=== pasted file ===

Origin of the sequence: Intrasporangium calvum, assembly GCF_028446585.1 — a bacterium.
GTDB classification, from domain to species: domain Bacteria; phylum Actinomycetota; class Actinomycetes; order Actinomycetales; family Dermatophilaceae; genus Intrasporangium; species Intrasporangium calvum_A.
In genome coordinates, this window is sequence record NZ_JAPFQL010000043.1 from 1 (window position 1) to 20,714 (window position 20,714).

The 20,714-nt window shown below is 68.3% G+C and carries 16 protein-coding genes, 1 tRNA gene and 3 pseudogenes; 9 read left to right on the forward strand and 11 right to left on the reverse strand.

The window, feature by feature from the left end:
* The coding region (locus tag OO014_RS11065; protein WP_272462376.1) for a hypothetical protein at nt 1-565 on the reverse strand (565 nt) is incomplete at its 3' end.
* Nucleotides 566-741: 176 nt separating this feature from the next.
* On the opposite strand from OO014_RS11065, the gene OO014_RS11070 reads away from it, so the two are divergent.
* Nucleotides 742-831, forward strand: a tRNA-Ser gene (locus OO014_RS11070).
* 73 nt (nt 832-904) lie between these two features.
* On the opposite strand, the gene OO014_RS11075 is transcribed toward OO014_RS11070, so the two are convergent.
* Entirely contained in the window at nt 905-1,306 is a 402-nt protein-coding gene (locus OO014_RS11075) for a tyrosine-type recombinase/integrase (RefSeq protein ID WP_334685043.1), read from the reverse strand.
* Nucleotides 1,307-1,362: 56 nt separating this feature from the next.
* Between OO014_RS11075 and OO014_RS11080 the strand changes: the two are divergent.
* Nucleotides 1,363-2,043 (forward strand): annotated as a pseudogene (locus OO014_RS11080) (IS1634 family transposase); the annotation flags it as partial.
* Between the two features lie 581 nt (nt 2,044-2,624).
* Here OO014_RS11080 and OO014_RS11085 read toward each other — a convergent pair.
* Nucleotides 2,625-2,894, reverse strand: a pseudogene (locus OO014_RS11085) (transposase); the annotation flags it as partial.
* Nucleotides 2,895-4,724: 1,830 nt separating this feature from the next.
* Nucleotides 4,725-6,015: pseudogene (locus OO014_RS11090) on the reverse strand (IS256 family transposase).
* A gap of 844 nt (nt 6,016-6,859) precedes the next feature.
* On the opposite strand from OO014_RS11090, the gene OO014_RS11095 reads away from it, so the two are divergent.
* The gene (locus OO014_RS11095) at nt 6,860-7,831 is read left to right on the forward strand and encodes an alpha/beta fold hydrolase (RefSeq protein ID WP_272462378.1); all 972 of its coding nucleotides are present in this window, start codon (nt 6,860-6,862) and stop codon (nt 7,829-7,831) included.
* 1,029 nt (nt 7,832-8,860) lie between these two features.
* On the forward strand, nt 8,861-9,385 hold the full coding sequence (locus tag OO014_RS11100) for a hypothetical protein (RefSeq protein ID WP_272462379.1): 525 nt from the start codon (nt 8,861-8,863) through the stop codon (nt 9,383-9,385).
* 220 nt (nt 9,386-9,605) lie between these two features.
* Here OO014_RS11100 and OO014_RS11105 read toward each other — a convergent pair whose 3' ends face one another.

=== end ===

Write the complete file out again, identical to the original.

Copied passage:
Origin of the sequence: Intrasporangium calvum, assembly GCF_028446585.1 — a bacterium.
GTDB classification, from domain to species: domain Bacteria; phylum Actinomycetota; class Actinomycetes; order Actinomycetales; family Dermatophilaceae; genus Intrasporangium; species Intrasporangium calvum_A.
In genome coordinates, this window is sequence record NZ_JAPFQL010000043.1 from 1 (window position 1) to 20,714 (window position 20,714).

The 20,714-nt window shown below is 68.3% G+C and carries 16 protein-coding genes, 1 tRNA gene and 3 pseudogenes; 9 read left to right on the forward strand and 11 right to left on the reverse strand.

The window, feature by feature from the left end:
* The coding region (locus tag OO014_RS11065; protein WP_272462376.1) for a hypothetical protein at nt 1-565 on the reverse strand (565 nt) is incomplete at its 3' end.
* Nucleotides 566-741: 176 nt separating this feature from the next.
* On the opposite strand from OO014_RS11065, the gene OO014_RS11070 reads away from it, so the two are divergent.
* Nucleotides 742-831, forward strand: a tRNA-Ser gene (locus OO014_RS11070).
* 73 nt (nt 832-904) lie between these two features.
* On the opposite strand, the gene OO014_RS11075 is transcribed toward OO014_RS11070, so the two are convergent.
* Entirely contained in the window at nt 905-1,306 is a 402-nt protein-coding gene (locus OO014_RS11075) for a tyrosine-type recombinase/integrase (RefSeq protein ID WP_334685043.1), read from the reverse strand.
* Nucleotides 1,307-1,362: 56 nt separating this feature from the next.
* Between OO014_RS11075 and OO014_RS11080 the strand changes: the two are divergent.
* Nucleotides 1,363-2,043 (forward strand): annotated as a pseudogene (locus OO014_RS11080) (IS1634 family transposase); the annotation flags it as partial.
* Between the two features lie 581 nt (nt 2,044-2,624).
* Here OO014_RS11080 and OO014_RS11085 read toward each other — a convergent pair.
* Nucleotides 2,625-2,894, reverse strand: a pseudogene (locus OO014_RS11085) (transposase); the annotation flags it as partial.
* Nucleotides 2,895-4,724: 1,830 nt separating this feature from the next.
* Nucleotides 4,725-6,015: pseudogene (locus OO014_RS11090) on the reverse strand (IS256 family transposase).
* A gap of 844 nt (nt 6,016-6,859) precedes the next feature.
* On the opposite strand from OO014_RS11090, the gene OO014_RS11095 reads away from it, so the two are divergent.
* The gene (locus OO014_RS11095) at nt 6,860-7,831 is read left to right on the forward strand and encodes an alpha/beta fold hydrolase (RefSeq protein ID WP_272462378.1); all 972 of its coding nucleotides are present in this window, start codon (nt 6,860-6,862) and stop codon (nt 7,829-7,831) included.
* 1,029 nt (nt 7,832-8,860) lie between these two features.
* On the forward strand, nt 8,861-9,385 hold the full coding sequence (locus tag OO014_RS11100) for a hypothetical protein (RefSeq protein ID WP_272462379.1): 525 nt from the start codon (nt 8,861-8,863) through the stop codon (nt 9,383-9,385).
* 220 nt (nt 9,386-9,605) lie between these two features.
* Here OO014_RS11100 and OO014_RS11105 read toward each other — a convergent pair whose 3' ends face one another.